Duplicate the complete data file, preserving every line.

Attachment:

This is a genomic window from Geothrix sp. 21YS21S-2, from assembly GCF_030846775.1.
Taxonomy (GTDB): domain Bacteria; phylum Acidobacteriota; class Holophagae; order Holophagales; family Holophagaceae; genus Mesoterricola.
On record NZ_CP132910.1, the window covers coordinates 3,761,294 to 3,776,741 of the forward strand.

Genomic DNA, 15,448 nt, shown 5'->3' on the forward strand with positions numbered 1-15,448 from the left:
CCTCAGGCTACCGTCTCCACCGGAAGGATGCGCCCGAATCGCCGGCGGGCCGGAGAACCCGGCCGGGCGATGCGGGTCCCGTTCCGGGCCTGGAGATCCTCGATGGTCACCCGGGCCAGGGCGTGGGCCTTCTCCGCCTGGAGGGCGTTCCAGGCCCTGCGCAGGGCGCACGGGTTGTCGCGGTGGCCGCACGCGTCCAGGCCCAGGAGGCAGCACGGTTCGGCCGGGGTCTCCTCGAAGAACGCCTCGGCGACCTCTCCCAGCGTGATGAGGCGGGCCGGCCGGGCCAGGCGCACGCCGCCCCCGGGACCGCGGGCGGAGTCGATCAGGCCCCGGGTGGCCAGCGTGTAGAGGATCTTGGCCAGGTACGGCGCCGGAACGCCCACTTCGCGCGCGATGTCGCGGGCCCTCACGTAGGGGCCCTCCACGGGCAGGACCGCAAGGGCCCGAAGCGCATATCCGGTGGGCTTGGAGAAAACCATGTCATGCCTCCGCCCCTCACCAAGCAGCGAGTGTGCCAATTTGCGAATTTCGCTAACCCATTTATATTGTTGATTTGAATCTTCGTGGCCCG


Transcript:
This is a genomic window from Geothrix sp. 21YS21S-2, from assembly GCF_030846775.1.
Taxonomy (GTDB): domain Bacteria; phylum Acidobacteriota; class Holophagae; order Holophagales; family Holophagaceae; genus Mesoterricola.
On record NZ_CP132910.1, the window covers coordinates 3,761,294 to 3,776,741 of the forward strand.

Genomic DNA, 15,448 nt, shown 5'->3' on the forward strand with positions numbered 1-15,448 from the left:
CCTCAGGCTACCGTCTCCACCGGAAGGATGCGCCCGAATCGCCGGCGGGCCGGAGAACCCGGCCGGGCGATGCGGGTCCCGTTCCGGGCCTGGAGATCCTCGATGGTCACCCGGGCCAGGGCGTGGGCCTTCTCCGCCTGGAGGGCGTTCCAGGCCCTGCGCAGGGCGCACGGGTTGTCGCGGTGGCCGCACGCGTCCAGGCCCAGGAGGCAGCACGGTTCGGCCGGGGTCTCCTCGAAGAACGCCTCGGCGACCTCTCCCAGCGTGATGAGGCGGGCCGGCCGGGCCAGGCGCACGCCGCCCCCGGGACCGCGGGCGGAGTCGATCAGGCCCCGGGTGGCCAGCGTGTAGAGGATCTTGGCCAGGTACGGCGCCGGAACGCCCACTTCGCGCGCGATGTCGCGGGCCCTCACGTAGGGGCCCTCCACGGGCAGGACCGCAAGGGCCCGAAGCGCATATCCGGTGGGCTTGGAGAAAACCATGTCATGCCTCCGCCCCTCACCAAGCAGCGAGTGTGCCAATTTGCGAATTTCGCTAACCCATTTATATTGTTGATTTGAATCTTCGTGGCCCG